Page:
I used to try to not think too much about it. I used to block it out because it made me too angry, upset, and just plain sad.
I realize now that those emotions are important. I also realized that people need to talk about this more and more. Now, the women’s world championships are being cancelled for a second straight year. Days before the IIHF is set to play the men’s U-18 tournament, months after the IIHF cancelled the women’s U-18 tournament which was set to be played while the men’s World Junior tournament was scheduled.
It just cemented what many in the game have known for years: women’s hockey has reached its highest level on the ice, but administratively, the sport is fundamentally broken. The collateral damage is now too high to ignore.
As someone who has covered women’s hockey for over 15 years, I have seen my fair share of stuff. Anyone close to women’s hockey for any extended period of time knows what I mean by “stuff.” It’s the things that don’t seem right in the moment and are often shrugged off or seen as “just the way they are.”
From a COVID-19 protocol that was falsely labelled a bubble and put players at risk while becoming a super spreader event, to major games not able to be streamed because of a lack of resources, to players practising in arenas without access to bathrooms, to being kicked out of an arena after a championship because of another game right after.
These are actual moments that have happened just over the last five years in the CWHL or NWHL. It is undermining the primes of some of the best women’s hockey players we have ever seen. It is not okay.
Now, while men’s tournaments have gotten the go-ahead and support to be played despite the pandemic, yet another blow to the women’s sport has a direct hit.
Let me set one thing straight. This tournament was not cancelled by the Nova Scotia government because it was women’s hockey. The Nova Scotia government is simply doing what it thinks is best for their people (and like all politicians, themselves) despite the protocols put in place. For them, this isn’t because it was women’s hockey.
But the immediate reaction of the IIHF likely would have been different had it been a men’s tournament. We have seen the power of sponsorship with the men’s Worlds when that tournament was moved.
Ann-Renée Desbiens rose to the forefront of women’s hockey just over a year ago. She made brilliant saves as Canada won the three-on-three game against the United States at the NHL All-Star Game. She turned 27 years old in April, and has no professional regular season games on her record. She has one playoff game from when she was 17 years old.
After representing Canada at the 2018 Olympics and exhausting her NCAA eligibility at the University of Wisconsin, she sat out the entire 2018-19 season as neither the CWHL nor the NWHL provided her a feasible professional option to play. She played in intramural games, which she eventually was banned from. She is now a member of the PWHPA.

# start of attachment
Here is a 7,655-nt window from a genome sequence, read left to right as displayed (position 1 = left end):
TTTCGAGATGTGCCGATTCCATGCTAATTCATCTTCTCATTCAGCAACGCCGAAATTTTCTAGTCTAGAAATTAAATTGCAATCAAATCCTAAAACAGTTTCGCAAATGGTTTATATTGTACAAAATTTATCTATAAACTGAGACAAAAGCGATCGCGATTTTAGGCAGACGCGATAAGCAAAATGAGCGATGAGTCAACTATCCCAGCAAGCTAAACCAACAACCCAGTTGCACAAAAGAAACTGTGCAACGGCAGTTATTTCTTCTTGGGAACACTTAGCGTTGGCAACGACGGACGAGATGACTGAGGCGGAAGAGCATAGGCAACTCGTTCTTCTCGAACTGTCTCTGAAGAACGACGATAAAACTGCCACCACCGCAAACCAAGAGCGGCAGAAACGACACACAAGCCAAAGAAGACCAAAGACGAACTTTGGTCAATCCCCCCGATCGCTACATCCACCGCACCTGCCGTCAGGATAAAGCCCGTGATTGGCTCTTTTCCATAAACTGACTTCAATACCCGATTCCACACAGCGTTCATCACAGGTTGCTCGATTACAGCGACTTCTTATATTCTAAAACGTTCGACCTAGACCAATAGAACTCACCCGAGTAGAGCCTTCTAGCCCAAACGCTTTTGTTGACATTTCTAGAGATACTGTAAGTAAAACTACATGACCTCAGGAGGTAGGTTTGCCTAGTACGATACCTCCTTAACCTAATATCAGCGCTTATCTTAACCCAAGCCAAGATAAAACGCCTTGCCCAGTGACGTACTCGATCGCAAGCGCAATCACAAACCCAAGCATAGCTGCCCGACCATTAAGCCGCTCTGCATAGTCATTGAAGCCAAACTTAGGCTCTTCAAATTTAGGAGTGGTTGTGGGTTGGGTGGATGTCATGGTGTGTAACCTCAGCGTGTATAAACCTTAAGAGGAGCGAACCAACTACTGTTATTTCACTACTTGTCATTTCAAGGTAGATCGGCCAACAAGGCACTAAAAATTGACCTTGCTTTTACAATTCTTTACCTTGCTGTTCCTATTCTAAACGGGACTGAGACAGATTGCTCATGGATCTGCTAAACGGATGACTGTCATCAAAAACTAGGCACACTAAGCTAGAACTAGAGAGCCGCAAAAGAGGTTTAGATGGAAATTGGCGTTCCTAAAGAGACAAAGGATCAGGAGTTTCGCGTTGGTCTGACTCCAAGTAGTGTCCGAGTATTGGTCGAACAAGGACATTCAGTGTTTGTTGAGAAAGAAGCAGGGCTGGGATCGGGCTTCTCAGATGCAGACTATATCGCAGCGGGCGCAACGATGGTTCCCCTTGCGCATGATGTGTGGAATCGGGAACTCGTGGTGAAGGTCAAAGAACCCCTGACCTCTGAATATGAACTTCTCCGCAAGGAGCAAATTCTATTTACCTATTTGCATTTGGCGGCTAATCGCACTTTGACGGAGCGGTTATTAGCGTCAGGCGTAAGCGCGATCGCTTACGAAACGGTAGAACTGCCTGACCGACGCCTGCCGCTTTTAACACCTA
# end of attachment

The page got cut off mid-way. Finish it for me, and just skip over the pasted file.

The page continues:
Desbiens has the luxury of being a national team player. So many others do not. She was likely going to play her first game of Team Canada’s camp on Wednesday afternoon in Halifax, right about the time the reports surfaced about the tournament she was preparing for. In fact, the team had just finished a goaltending practice when the reports surfaced.
On Thursday, she was one of the many players to tweet about the World Championships being put on ice.
Very disappointed and frustrated with the cancellation of the @IIHFHockey Women’s World Championship. Très déçue et frustrée de la décision de la Nouvelle-Écosse d’annuler notre Championnat du Monde. On était si prêt du l’évènement... pic.twitter.com/uATxQBuSzu— Ann-Renée Desbiens (@adesbiens30) April 22, 2021
Women’s hockey players deserve better. The pandemic has shone a light at the discrepancies between men’s and women’s sports but hockey might just be in the worst position, at least when it comes to North America.
Regardless of what you think about the state of the pro game, the fact is even the highest level of women’s hockey is letting the players down.
The last international game between Canada and the United States was February 8, 2020. It was one of five games played since the 2019 World Championships. With the World Championship put on ice, there is not a single game scheduled over 14 months later.
Team USA captain Kendall Coyne Schofield, one of the current stars of the game turns 29 in May and has played a total of 13 professional league games. She also spoke out about the World Championships.
We Deserve To Compete In The World Championships... pic.twitter.com/AnNfDSZ428— Kendall Coyne Schofield (@KendallCoyne) April 22, 2021
The women’s game has taken great strides to prove to people that the game’s top athletes don’t just show up every four years.
Depending how the next few months go, they may end up at the 2022 Olympics doing pretty much that.
The system still favours those on national teams who are the only ones who can afford to train full-time. Everyone else — and even some national team players — are forced to play the sport part-time. There are growing resources for women’s hockey players, including in Montreal where the Centre 21.02 in Verdun opened amidst the pandemic. They are still few and far between.
The pandemic created situations that no one could have prepared for. It doesn’t excuse everything else that has gone on because these patterns have been going on whether there was one professional league, two professional leagues, or back to one. The players are being let down by people in administrative positions who are not at the same level as the players on the ice.
It is the likely (if not hopeful) scenario that the IIHF will decide to play the World Championships eventually. It doesn’t take away the fact that the players were again left out in the cold.